The New Yorker has observed (“Thomas Piketty and the Foreign-Investment Question”) that Thomas Piketty, author of “Capital in the Twenty-First Century,” is rather skeptical of the whole idea of foreign investment helping emerging markets as they note the following passage from his book:
None of the Asian countries that have moved closer to the developed countries of the West in recent years has benefited from large foreign investments, whether it be Japan, South Korea, or Taiwan and more recently China. In essence, all of these countries themselves financed the necessary investments in physical capital and, even more, in human capital, which the latest research holds to be the key to long-term growth.
For all of Piketty’s dodgy or faulty data that he used for his book to prove his ideological point of view (see: “Big questions hang over Piketty’s work“), he does have a point about the development of the East Asia Tiger economies.
However, the author of the New Yorker piece (who apparently consulted for Motorola in China) observed:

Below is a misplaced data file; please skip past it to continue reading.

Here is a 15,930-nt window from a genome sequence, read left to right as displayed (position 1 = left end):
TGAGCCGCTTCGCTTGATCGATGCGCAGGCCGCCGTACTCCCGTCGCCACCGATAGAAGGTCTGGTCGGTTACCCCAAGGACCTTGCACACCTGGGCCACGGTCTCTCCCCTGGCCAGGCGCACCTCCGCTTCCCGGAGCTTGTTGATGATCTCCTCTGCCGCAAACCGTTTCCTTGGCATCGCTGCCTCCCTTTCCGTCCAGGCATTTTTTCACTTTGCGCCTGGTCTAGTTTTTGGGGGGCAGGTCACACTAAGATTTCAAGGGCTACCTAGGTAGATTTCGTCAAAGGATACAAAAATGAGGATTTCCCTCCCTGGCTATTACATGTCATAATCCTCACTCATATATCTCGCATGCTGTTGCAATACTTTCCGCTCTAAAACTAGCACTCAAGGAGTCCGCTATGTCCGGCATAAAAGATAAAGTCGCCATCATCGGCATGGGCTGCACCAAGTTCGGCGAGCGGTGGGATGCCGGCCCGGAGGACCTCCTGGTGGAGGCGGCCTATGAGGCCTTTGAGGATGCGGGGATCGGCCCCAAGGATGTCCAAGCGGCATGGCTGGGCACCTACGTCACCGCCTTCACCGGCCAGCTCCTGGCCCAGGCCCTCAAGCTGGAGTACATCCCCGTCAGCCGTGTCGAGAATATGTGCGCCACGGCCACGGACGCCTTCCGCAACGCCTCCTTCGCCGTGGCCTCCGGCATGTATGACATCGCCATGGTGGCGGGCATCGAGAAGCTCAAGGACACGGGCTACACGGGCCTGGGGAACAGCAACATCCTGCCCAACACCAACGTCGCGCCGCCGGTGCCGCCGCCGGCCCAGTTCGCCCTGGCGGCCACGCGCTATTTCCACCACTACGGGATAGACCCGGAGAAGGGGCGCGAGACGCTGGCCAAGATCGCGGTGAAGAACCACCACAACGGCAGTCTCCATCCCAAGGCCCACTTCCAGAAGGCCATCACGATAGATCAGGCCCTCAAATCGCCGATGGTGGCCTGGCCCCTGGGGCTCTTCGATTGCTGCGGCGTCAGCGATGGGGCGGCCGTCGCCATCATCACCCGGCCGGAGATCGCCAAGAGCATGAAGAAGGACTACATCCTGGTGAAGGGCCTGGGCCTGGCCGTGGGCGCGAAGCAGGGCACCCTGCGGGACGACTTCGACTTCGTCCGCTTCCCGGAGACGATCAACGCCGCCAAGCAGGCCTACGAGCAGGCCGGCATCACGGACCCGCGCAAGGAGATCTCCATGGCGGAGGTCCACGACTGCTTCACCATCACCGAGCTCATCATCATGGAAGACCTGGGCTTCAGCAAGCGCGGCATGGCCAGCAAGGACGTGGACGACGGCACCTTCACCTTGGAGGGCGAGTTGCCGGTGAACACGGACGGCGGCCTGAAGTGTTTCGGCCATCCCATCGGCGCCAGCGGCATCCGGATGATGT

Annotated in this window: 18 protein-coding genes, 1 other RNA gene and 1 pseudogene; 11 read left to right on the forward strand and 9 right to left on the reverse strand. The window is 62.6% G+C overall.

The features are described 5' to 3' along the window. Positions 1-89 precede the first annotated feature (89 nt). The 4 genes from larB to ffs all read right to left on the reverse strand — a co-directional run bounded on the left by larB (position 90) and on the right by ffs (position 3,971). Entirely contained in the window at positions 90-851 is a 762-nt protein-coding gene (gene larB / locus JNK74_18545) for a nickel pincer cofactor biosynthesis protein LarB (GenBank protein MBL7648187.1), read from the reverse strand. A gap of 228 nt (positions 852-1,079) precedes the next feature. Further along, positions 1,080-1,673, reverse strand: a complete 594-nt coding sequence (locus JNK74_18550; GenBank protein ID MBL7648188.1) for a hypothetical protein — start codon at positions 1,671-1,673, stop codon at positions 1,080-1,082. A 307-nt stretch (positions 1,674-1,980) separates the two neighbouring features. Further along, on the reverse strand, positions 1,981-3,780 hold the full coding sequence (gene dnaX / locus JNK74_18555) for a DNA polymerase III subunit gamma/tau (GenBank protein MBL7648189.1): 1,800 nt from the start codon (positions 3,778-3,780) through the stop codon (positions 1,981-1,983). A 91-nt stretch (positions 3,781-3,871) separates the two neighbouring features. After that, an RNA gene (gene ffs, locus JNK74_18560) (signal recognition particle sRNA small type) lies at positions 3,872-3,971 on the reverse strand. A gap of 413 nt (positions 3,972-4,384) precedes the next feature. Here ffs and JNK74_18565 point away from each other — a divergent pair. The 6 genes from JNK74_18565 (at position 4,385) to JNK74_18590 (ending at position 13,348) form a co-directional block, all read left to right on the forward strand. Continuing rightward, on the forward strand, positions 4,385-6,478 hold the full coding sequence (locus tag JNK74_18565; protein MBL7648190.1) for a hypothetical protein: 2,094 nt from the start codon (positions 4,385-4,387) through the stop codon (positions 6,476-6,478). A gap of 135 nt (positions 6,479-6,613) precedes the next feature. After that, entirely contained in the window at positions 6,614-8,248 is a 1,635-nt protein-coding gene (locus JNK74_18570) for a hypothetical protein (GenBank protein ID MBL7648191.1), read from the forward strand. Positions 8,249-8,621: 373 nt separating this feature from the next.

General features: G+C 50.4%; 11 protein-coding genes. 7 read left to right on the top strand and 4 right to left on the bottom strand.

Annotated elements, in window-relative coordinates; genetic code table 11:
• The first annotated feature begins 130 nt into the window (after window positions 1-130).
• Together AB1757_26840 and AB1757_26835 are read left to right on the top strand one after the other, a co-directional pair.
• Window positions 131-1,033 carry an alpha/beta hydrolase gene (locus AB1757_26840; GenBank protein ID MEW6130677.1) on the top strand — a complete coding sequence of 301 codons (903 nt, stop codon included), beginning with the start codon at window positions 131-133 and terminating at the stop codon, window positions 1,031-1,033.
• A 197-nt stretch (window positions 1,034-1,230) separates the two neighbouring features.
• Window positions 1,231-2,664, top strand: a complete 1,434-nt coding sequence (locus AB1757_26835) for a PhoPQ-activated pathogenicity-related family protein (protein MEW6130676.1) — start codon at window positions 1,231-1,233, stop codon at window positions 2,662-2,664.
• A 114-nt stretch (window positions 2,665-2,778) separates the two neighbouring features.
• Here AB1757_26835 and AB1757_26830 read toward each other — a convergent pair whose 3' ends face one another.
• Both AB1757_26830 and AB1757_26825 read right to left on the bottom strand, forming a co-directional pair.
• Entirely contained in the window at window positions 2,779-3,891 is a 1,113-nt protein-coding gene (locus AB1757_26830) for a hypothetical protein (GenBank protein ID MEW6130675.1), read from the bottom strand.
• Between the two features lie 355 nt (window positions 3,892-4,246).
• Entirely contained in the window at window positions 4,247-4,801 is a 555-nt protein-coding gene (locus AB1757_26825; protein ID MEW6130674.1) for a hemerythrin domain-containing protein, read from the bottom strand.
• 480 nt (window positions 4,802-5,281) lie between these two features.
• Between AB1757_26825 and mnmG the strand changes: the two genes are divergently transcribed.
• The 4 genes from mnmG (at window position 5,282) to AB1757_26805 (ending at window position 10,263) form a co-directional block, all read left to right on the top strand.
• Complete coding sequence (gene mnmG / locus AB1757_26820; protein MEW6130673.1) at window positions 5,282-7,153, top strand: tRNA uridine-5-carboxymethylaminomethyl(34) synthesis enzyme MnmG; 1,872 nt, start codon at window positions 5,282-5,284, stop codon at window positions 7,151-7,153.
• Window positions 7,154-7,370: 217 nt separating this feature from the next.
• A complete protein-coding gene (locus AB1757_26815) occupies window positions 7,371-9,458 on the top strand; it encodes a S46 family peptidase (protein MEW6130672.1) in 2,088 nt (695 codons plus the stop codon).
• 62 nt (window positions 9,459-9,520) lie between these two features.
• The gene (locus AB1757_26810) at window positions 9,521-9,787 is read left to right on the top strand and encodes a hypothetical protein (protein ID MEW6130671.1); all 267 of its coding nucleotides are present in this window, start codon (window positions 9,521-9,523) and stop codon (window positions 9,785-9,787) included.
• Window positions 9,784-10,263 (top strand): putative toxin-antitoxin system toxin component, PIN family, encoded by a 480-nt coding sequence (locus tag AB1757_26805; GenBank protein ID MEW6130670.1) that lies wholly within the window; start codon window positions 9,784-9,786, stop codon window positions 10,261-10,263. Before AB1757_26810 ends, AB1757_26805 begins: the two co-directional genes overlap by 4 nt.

To profit from their investments abroad, global companies must deploy and increase intangible assets, partly by educating the people with whom they work locally—employees, business partners, and so on. Foreign companies introduce new production methods and management standards, and train local workers to enact them. They also introduce employees to a global network of suppliers and customers, crucial marketing knowledge for startups. In other words, foreign direct investment involves implanting intellectual capital, not just appropriating financial capital.
And let us not forget that the East Asian Tiger economies were very receptive to bringing in and adopting outside ideas (along with using US foreign aid to rebuild their economies and pay for defense) if they thought those ideas or methods would work.
To read the whole article, Thomas Piketty and the Foreign-Investment Question, go to the website of the New Yorker.
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